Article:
Where does Meerkat get the idea that there is all this leisure time hanging loose in science class? The breadth of new material to master hits a peak in first year university science. Failure rates already range from a soft 25 percent up to a brutal see ya, good luck with plan B. High schools science preparation cannot afford to indulge digressions.

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By conflict of interest, I am referring to monetary or positional gain. I did not say “free of bias,” everyone has an ideology, that is unavoidable.

If you’re going to put words in my mouth then I don’t think you’re competent to have a discussion. I did not say “morally infallible,” either, I said “best.” You have yet to offer a better arbitrator for what theories meet the burden of proof than consensus, despite being asked several times. I am certainly not comfortable putting the decision in your hands.

Again, I said nothing about being true, I said “supported.”

And yes, most of my objections have nothing to do with the “scientificness” of ORCH-OR, because A) I don’t have the expertise to criticize it, and B) the title of this discussion is… “Why should consensus determine what is taught in science classes?”

I don’t have a problem with ORCH-OR being taught in science classes if the theory is supported. I do have a problem with you piggybacking ID in along with it. If you want ID to be taught in classes, your hypothesis and supporting evidence need to demonstrate ID theory (“11 creation events” and all), not ORCH-OR.

Per your list, if humans are a separate creation event, genus homo is extinct.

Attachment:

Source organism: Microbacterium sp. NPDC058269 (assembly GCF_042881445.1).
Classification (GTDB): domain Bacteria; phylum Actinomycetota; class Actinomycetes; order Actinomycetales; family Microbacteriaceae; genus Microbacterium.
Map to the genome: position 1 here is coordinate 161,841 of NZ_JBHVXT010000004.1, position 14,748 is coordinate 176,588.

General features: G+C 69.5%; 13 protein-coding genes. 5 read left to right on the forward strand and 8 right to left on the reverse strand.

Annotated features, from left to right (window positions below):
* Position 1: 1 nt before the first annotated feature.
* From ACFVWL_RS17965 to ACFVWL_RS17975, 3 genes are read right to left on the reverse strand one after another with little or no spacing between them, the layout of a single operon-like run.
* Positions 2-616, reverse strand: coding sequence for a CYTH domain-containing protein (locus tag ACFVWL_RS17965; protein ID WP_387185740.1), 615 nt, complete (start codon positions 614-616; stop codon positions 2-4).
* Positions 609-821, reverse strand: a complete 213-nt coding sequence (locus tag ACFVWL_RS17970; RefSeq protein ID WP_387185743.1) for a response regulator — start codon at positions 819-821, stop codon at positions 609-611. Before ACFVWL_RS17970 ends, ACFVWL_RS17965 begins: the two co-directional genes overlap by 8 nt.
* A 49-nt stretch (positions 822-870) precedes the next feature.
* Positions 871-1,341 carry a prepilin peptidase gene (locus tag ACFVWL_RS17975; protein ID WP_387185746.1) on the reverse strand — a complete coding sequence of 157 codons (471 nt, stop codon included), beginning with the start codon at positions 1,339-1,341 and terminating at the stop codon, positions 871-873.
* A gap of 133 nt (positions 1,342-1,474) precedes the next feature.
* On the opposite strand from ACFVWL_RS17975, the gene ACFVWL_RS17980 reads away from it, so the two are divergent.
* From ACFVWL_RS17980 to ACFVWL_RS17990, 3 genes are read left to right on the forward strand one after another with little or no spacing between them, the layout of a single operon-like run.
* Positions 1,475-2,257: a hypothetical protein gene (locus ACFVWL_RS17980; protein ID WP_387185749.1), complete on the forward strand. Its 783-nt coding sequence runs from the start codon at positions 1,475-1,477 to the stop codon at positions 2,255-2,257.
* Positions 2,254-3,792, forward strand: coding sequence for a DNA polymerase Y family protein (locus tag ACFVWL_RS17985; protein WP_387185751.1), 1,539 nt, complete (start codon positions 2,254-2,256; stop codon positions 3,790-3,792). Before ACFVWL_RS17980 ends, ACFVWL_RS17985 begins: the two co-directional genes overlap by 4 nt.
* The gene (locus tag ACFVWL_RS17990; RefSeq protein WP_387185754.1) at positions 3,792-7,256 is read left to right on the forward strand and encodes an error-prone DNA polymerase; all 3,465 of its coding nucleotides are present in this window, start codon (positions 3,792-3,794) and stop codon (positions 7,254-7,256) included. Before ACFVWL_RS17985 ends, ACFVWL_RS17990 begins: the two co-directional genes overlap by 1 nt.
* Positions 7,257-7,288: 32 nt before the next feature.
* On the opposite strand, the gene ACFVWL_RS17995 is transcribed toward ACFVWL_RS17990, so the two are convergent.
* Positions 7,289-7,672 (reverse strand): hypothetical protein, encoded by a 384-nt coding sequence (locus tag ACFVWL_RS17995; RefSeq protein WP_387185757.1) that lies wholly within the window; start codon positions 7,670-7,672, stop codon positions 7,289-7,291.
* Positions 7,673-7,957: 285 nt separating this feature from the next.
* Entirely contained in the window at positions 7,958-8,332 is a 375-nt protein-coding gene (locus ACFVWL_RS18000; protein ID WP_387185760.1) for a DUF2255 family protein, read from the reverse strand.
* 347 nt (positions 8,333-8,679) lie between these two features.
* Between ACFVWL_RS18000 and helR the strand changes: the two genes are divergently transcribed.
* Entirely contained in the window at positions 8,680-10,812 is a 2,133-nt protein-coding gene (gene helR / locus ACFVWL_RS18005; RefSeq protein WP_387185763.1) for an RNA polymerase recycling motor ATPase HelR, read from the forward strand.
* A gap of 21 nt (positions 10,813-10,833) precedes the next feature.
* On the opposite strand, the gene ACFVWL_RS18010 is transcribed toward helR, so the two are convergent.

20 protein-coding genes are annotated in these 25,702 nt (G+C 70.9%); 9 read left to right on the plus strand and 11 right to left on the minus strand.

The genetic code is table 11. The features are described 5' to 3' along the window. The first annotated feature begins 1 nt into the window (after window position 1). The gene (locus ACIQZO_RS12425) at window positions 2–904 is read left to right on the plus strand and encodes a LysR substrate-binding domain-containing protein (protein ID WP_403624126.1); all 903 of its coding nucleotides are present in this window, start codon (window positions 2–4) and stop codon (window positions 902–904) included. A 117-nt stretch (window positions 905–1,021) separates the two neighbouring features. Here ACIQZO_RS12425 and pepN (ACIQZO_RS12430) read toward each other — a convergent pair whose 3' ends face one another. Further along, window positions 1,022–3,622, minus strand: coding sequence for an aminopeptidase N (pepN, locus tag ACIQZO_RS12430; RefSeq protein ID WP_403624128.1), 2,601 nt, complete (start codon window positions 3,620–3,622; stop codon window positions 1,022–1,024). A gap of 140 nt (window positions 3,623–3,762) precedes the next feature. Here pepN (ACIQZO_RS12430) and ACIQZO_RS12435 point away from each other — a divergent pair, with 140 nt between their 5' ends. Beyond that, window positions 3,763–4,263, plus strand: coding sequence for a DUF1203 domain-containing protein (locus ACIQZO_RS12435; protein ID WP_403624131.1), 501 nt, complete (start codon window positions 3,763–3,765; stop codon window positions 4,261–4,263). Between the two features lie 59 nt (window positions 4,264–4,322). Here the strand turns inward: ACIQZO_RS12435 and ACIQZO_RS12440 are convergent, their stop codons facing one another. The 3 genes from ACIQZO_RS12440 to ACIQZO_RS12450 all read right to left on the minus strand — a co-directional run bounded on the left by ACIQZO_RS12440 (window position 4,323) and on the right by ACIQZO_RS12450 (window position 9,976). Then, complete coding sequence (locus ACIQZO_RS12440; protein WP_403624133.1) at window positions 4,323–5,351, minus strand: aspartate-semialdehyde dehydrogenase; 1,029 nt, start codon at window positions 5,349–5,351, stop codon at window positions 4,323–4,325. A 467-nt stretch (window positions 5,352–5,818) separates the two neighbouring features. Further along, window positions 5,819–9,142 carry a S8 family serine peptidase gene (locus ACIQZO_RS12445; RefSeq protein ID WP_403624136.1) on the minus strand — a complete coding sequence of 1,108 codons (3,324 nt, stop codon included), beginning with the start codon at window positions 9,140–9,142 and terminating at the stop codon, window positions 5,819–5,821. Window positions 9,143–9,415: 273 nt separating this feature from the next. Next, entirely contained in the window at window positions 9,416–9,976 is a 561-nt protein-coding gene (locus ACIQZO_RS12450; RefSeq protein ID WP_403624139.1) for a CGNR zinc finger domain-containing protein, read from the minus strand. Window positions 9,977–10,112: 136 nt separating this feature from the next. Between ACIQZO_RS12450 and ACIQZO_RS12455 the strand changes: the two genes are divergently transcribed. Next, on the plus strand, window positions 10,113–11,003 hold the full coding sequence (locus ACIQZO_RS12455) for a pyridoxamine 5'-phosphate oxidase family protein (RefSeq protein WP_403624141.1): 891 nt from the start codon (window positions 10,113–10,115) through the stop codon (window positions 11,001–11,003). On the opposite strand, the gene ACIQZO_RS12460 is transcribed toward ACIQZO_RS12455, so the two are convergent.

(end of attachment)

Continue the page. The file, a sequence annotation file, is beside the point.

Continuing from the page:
The paper did not show RNA molecules evolving into viruses, either.

Calm down. For ORCH-OR to be a capital T Theory, other theories of consciousness need to be invalidated. Which they haven’t been. “Hypothesis” isn’t some sign of disrespect from me.

Again, with the putting words in my mouth. I did not say “survive,” I said “no adverse affects.” The mice were unaffected by the deletions, according to over 100 separate tests of fitness that the researchers performed.

An example is not a more useful definition, which is what I asked for.

It’s strange to me that out of all the arguments I presented, including cited arguments regarding the video you sent me, antagonistic pleiotropy, and interference competition, the only one you actually chose to reply to is a throwaway sentence about faith. I’m not really sure how you got “fruitful scientific idea” from me calling your hypothesis unrelaistic, but okay.

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No, it’s your job to show that your theory actually does satisfy the conditions. So far, nothing.

I made no such assumption. I just said that it’s the best we have. You have suggested no alternative.

What happened in the Permian according to the common design model? Was there no extinction at all? And I believe I have pointed out previously that few of the supposed “basic types” you mention could even be considered taxa, and some of them contain others of them. It was, in other words, an incoherent list. Avalon is a place, the Cambrian and Ordovician are time periods, nekton is a lifestyle, odontodes vertebrates is gibberish, land vertebrates include everything after it except insects, placental mammals include genus Homo, and genus Homo includes “one human pair”. The Cambrian fauna is ancestral to the Ordovician fauna, which is ancestral to all the fauna after it. Further, you clearly have no criteria for inclusion in this list, and in fact there could be no sensible criteria for such a random assemblage. Incoherent.